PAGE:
Galen worried about the predictive powers of the pulse in the present ‘great plague’ (µεγάλας λοιµός), indeed, he worried about the wider diagnostic and prognostic challenges of pestilential disease, its confounding characteristics for physicians and laymen alike.45 Its corrosive inner heat is deceptive, the hectic fevers it engenders are slippery and dangerous, and, of course, there is the sheer volume of cases, the thousands (µύριοι) affected in this ‘long-lasting plague’ (πολυχρόνιος λοιµός). This volume is a conceptual as well as a practical problem, a technical as well as a social issue, for ancient medicine is essentially about individuals not populations. To be able to operate most effectively, a physician needed knowledge of the patient’s specific constitution, their healthy base-line, in order to understand both what is wrong and how best to treat it, to return the sick person to their previous state of health. There are established short-cuts. Some generalisations can be made based on age and sex, for instance, in respect to geography and environment, the seasons and weather, but these are rough guides which require calibration in every case.46 Plague makes that impossible.

The kind of sustained engagement Galen enjoyed with the young man with the pestilentially ulcerated trachea, the complex individualised therapy he is able to dispense, and the patient himself actively participates in, cannot be extended to so many sufferers. It is the process not the prescription which requires repetition, and there is just not the time available to do so. The point had been underlined by Galen’s insistence that it is the interaction between individual constitutions, particular somatic states, and putrefying air which produces plague, which engenders disease in many people, but not all, and not all the same in terms of severity and symptoms. Those whose bodies are well-balanced, unobstructed, and unburdened by excess or superfluities, especially moistures, are less susceptible, more likely to recover quickly, through purging and drying.47 Generalised remedies will always be touted in such circumstances, but there is no such thing. Those who drank a draught of Armenian earth in the recent plague, for instance, were either cured immediately or died; and Galen makes no mention of the stories about Hippocrates bringing health to pestilential cities by burning a range of sweet smelling substances across the area, designed to combat the putrid qualities of the atmosphere.48 Stabian milk, for example, is highly beneficial for a range of diseases, and completes, rather than comprises, the therapeutic package for the young man.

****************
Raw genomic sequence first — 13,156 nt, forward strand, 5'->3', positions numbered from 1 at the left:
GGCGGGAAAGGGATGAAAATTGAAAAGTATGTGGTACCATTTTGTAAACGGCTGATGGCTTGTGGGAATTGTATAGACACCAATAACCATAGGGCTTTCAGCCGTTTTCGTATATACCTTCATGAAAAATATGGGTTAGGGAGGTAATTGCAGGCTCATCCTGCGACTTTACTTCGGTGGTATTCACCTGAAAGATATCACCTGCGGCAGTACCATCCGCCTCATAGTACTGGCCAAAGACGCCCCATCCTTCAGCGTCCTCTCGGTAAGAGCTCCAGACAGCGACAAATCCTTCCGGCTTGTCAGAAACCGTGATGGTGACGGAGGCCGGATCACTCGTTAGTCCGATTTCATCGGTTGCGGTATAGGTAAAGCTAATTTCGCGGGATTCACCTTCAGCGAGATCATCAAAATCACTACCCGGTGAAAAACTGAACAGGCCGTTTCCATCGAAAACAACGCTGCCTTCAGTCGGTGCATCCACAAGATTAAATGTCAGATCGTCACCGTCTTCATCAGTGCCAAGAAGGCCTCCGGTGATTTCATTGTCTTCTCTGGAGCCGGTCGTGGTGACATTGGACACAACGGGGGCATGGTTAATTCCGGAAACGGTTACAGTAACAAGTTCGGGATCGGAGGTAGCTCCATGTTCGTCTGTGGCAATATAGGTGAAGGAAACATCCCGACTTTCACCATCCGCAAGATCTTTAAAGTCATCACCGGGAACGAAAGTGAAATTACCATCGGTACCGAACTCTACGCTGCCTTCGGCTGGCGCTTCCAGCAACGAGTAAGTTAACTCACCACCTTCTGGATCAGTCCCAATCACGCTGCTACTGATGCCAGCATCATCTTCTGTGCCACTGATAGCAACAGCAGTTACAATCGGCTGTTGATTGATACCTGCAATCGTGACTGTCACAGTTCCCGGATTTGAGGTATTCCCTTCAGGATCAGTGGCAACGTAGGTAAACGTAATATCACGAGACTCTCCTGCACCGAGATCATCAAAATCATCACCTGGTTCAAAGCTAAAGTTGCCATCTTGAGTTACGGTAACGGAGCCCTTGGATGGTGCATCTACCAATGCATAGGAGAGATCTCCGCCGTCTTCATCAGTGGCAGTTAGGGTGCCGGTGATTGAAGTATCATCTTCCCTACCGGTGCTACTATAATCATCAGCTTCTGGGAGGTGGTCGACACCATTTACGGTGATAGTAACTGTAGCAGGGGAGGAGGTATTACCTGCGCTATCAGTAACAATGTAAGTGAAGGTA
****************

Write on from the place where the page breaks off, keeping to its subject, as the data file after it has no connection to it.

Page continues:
The situation is not as bleak as depicted by Thucydides. In the Athenian Plague, he claimed, physicians were useless, ignorant of how to treat the disease, and particularly vulnerable as a result, but no other human art (ἀνθρωπεία τέχνη) was any more help, nor were appeals to the divine; all were eventually abandoned by the afflicted populace, despair dominated.49 Galen has knowledge and understanding, but not the necessary capacity. There is a sense in which pestilence, such as the one he lived through, inherently exceeded the medical art. But though there was some confusion amongst the profession, Galen does not emphasise either their errors or their susceptibility. His friend Teuthras is the only medical casualty he notes, and, while all his slaves in Rome succumbed, as also most of the men over-wintering in Aquileia, Galen himself seems not to have been affected. There may be reasons why he would not have mentioned it, however, even if he had fallen ill. Immunity from, rather than empathy with, others’ ailments is the preferred position of the classical physician.50 Their authority was vested more in their own health and integrity than in any shared experience of suffering.

Still, the appeal of Thucydides here, the way his plague narrative is the main frame of reference for Galen’s own pestilential engagements, as also for others in antiquity and after, is not just about the stature of the author and his text.51 It is not just about the vividness and detail of Thucydides’ account, which Galen contrasts with a certain Hippocratic sparseness on at least one occasion.52 It is also, and primarily, about the way pestilence extends beyond medicine: is essentially a collective, communal phenomenon, a historical as much as a medical event. The repetition of some symptoms helps strengthen the connection, but should not be mistaken for any kind of assertion that the disease involved was the same, that is a claim which would make little sense to Galen; rather, the Athenian plague is the only meaningful precedent for the scale and severity of what he experienced overall.